Conrad, D., and Kellar-Guenther, Y. (2006). Compassion fatigue, burnout, and compassion satisfaction among Colorado child protection workers. Child Abuse Neglect. 30, 1071–1080. doi: 10.1016/j.chiabu.2006.03.009
Dantley, M. E. (2003). Critical spirituality: enhancing transformative leadership through critical theory and African American prophetic spirituality. Int. J. Leadership Edu. 6, 3–17. doi: 10.1080/1360312022000069987
Dantley, M. E. (2005). African American spirituality and Cornel West's notions of prophetic pragmatism: restructuring educational leadership in American urban schools. Edu. Administration Q. 41, 651–674. doi: 10.1177/0013161x04274274
Dantley, M. E. (2010). Successful leadership in urban schools: principals and critical spirituality, a new approach to reform. J. Negro Edu. 79, 214–219. Available online at: http://www.jstor.org/stable/20798344
Dantley, M. E., and Tillman, L. C. (2010). “Social justice and moral transformative leadership,” in Leadership for Social Justice: Making Revolutions in Education, ed C. Marshall and M. Oliva (Boston, MA: Allyn & Bacon Publishers), 19–34.
Durlak, J. A., Weissberg, R. P., Dymnicki, A. B., Taylor, R. D., and Schellinger, K. B. (2011). The impact of enhancing students' social and emotional learning: a meta-analysis of school-based universal interventions. Child Dev. 82, 405–432. doi: 10.1111/j.1467-8624.2010.01564.x
Elmore, R. F., and Burney, D. (1997). Investing in Teacher Learning: Staff Development and Instructional Improvement: Community School District 2, New York City. New York, NY: National Commission on Teaching and America's Future and the Consortium for Policy Research in Education.
King, M. L. Jr. (1967). Beyond Vietnam: A Time to Break Silence. Speech delivered at Riverside Church, New York, NY. Available online at: https://kinginstitute.stanford.edu/king-papers/documents/beyond-vietnam (Accessed April 4, 1967).
Murtadha-Watts, K. (1999). “Spirited sisters: spirituality and the activism of African American women in educational leadership,” in School Leadership: Expanding the Horizons of the Mind and Spirit: 7th Yearbook of the National Council of Professors of Educational Administration, ed L. T. Fenwick (Lancaster, PA: Technomic Publishing Company), 155–167.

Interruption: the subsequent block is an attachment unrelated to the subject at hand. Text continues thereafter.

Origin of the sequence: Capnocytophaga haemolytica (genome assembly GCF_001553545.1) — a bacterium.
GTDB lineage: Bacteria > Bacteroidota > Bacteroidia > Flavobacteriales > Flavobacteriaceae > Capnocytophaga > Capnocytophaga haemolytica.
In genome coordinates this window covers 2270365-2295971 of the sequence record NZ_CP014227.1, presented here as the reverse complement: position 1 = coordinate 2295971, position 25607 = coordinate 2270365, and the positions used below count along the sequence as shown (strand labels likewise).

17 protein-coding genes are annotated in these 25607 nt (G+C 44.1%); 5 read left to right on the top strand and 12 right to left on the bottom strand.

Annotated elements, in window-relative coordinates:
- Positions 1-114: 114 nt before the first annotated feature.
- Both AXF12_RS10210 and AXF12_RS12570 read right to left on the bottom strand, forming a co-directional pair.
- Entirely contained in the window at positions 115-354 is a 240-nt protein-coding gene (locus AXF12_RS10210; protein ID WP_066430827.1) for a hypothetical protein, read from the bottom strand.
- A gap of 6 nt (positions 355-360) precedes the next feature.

Scheurich, J. J. (1998). Highly successful and loving, public elementary schools populated mainly by low-SES children of color: core beliefs and cultural characteristics. Urban Edu. 33, 451–491. doi: 10.1177/0042085998033004001
Shaia, W. E., and Crowder, S. C. (2017). “Schools as retraumatizing environments,” in Linking Health and Education for African American Students' Success, ed N. M. Finigan-Carr (New York, NY: Routledge), 69–82.
Yaron, L. (2015). Mindfulness in the Classroom: A How-to Guide. Education Week. Available online at: https://www.edweek.org/tm/articles/2015/11/10/mindfulness-in-the-classroom-a-how-to-guide.html (Accessed November 10, 2015).
Yoon, I. H. (2017). Considering the Future of U.S. Public Schooling: President-Elect Trump, ESSA, and Educational Leadership. Division A Newsletter of the American Educational Research Association. Available online at: http://aeradivisiona.org/invited-commentary.html (Accessed January 29, 2017).
Keywords: leadership, love, schools, heart, humanity, preparation
Citation: Byrne-Jiménez MC and Yoon IH (2019) Leadership as an Act of Love: Leading in Dangerous Times. Front. Educ. 3:117. doi: 10.3389/feduc.2018.00117
Received: 07 August 2018; Accepted: 13 December 2018;
Published: 09 January 2019.
Edited by:Lauri Johnson, Boston College, United States
Reviewed by:Christa Boske, Kent State University, United States
Martin Scanlan, Boston College, United States
Copyright © 2019 Byrne-Jiménez and Yoon. This is an open-access article distributed under the terms of the Creative Commons Attribution License (CC BY). The use, distribution or reproduction in other forums is permitted, provided the original author(s) and the copyright owner(s) are credited and that the original publication in this journal is cited, in accordance with accepted academic practice. No use, distribution or reproduction is permitted which does not comply with these terms.
*Correspondence: Mónica C. Byrne-Jiménez, email@example.com